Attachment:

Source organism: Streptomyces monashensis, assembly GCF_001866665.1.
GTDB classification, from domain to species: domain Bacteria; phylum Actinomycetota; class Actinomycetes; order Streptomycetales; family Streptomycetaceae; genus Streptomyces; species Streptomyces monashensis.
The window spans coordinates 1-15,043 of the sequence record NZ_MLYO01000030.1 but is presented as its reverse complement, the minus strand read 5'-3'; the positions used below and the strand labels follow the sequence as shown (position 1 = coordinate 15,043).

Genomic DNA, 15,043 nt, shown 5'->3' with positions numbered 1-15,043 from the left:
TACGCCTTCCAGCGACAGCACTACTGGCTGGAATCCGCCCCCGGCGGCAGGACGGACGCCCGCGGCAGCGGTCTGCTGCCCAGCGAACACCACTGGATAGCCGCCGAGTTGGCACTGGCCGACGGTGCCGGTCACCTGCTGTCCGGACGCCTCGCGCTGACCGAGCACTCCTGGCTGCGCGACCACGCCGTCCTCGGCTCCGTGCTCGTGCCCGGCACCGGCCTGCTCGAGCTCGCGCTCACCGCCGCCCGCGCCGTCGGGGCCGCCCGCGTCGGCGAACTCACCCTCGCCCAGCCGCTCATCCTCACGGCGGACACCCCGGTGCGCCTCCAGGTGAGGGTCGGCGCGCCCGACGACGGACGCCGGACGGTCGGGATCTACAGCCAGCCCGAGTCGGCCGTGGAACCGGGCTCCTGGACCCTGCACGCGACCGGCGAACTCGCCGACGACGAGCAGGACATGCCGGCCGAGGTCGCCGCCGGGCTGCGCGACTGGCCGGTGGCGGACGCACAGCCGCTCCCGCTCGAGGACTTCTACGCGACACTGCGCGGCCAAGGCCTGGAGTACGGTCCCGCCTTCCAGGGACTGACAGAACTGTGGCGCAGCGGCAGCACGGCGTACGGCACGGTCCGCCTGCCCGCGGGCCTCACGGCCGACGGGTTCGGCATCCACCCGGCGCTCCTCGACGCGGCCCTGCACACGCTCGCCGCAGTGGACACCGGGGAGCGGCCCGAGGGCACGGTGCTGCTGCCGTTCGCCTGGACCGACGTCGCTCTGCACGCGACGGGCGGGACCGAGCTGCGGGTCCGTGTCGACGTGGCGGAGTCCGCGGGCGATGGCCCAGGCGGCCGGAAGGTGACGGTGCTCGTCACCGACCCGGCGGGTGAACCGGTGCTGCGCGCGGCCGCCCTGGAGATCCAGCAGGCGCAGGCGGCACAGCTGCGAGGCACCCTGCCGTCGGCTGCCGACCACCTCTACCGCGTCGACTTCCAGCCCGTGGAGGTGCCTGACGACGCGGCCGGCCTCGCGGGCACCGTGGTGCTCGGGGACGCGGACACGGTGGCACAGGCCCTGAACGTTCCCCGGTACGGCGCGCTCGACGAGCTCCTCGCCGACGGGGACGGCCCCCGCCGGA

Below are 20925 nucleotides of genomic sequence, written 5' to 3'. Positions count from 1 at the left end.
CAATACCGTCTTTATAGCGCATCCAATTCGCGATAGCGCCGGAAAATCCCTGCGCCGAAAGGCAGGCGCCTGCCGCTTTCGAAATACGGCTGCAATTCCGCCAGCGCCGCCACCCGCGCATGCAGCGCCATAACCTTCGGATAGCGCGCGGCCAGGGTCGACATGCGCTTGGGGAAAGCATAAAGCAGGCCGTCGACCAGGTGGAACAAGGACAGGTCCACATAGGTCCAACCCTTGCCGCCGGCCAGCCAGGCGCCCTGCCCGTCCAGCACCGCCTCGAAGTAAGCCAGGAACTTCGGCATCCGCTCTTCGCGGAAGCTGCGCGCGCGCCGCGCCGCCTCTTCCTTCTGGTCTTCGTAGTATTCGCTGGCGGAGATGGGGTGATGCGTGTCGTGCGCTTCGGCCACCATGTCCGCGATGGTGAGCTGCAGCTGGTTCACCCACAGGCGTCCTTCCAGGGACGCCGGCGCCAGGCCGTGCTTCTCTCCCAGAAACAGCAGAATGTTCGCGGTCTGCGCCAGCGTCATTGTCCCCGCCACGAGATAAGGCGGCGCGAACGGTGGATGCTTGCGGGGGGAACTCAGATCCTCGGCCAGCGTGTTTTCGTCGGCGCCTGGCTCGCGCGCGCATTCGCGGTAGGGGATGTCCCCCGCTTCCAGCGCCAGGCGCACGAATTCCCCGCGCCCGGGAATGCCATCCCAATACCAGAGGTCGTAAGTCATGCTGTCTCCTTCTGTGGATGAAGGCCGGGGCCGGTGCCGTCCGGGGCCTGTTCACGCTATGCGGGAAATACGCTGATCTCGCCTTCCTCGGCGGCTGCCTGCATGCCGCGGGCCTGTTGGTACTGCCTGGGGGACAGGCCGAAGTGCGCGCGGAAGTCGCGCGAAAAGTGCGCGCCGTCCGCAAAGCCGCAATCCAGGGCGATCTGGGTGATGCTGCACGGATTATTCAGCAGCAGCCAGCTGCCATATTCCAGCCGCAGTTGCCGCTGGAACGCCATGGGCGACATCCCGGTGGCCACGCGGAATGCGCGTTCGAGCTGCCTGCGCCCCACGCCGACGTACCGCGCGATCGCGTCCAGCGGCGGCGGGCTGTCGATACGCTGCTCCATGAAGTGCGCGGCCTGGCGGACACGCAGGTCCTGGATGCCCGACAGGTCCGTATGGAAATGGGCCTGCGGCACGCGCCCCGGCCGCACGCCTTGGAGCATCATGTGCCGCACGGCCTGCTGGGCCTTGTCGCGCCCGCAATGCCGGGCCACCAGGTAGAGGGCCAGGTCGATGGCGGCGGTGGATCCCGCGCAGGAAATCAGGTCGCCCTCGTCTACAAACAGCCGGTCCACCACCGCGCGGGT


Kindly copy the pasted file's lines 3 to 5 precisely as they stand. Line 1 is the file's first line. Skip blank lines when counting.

The window spans coordinates 1-15,043 of the sequence record NZ_MLYO01000030.1 but is presented as its reverse complement, the minus strand read 5'-3'; the positions used below and the strand labels follow the sequence as shown (position 1 = coordinate 15,043).

Genomic DNA, 15,043 nt, shown 5'->3' with positions numbered 1-15,043 from the left:
TACGCCTTCCAGCGACAGCACTACTGGCTGGAATCCGCCCCCGGCGGCAGGACGGACGCCCGCGGCAGCGGTCTGCTGCCCAGCGAACACCACTGGATAGCCGCCGAGTTGGCACTGGCCGACGGTGCCGGTCACCTGCTGTCCGGACGCCTCGCGCTGACCGAGCACTCCTGGCTGCGCGACCACGCCGTCCTCGGCTCCGTGCTCGTGCCCGGCACCGGCCTGCTCGAGCTCGCGCTCACCGCCGCCCGCGCCGTCGGGGCCGCCCGCGTCGGCGAACTCACCCTCGCCCAGCCGCTCATCCTCACGGCGGACACCCCGGTGCGCCTCCAGGTGAGGGTCGGCGCGCCCGACGACGGACGCCGGACGGTCGGGATCTACAGCCAGCCCGAGTCGGCCGTGGAACCGGGCTCCTGGACCCTGCACGCGACCGGCGAACTCGCCGACGACGAGCAGGACATGCCGGCCGAGGTCGCCGCCGGGCTGCGCGACTGGCCGGTGGCGGACGCACAGCCGCTCCCGCTCGAGGACTTCTACGCGACACTGCGCGGCCAAGGCCTGGAGTACGGTCCCGCCTTCCAGGGACTGACAGAACTGTGGCGCAGCGGCAGCACGGCGTACGGCACGGTCCGCCTGCCCGCGGGCCTCACGGCCGACGGGTTCGGCATCCACCCGGCGCTCCTCGACGCGGCCCTGCACACGCTCGCCGCAGTGGACACCGGGGAGCGGCCCGAGGGCACGGTGCTGCTGCCGTTCGCCTGGACCGACGTCGCTCTGCACGCGACGGGCGGGACCGAGCTGCGGGTCCGTGTCGACGTGGCGGAGTCCGCGGGCGATGGCCCAGGCGGCCGGAAGGTGACGGTGCTCGTCACCGACCCGGCGGGTGAACCGGTGCTGCGCGCGGCCGCCCTGGAGATCCAGCAGGCGCAGGCGGCACAGCTGCGAGGCACCCTGCCGTCGGCTGCCGACCACCTCTACCGCGTCGACTTCCAGCCCGTGGAGGTGCCTGACGACGCGGCCGGCCTCGCGGGCACCGTGGTGCTCGGGGACGCGGACACGGTGGCACAGGCCCTGAACGTTCCCCGGTACGGCGCGCTCGACGAGCTCCTCGCCGACGGGGACGGCCCCCGCCGGA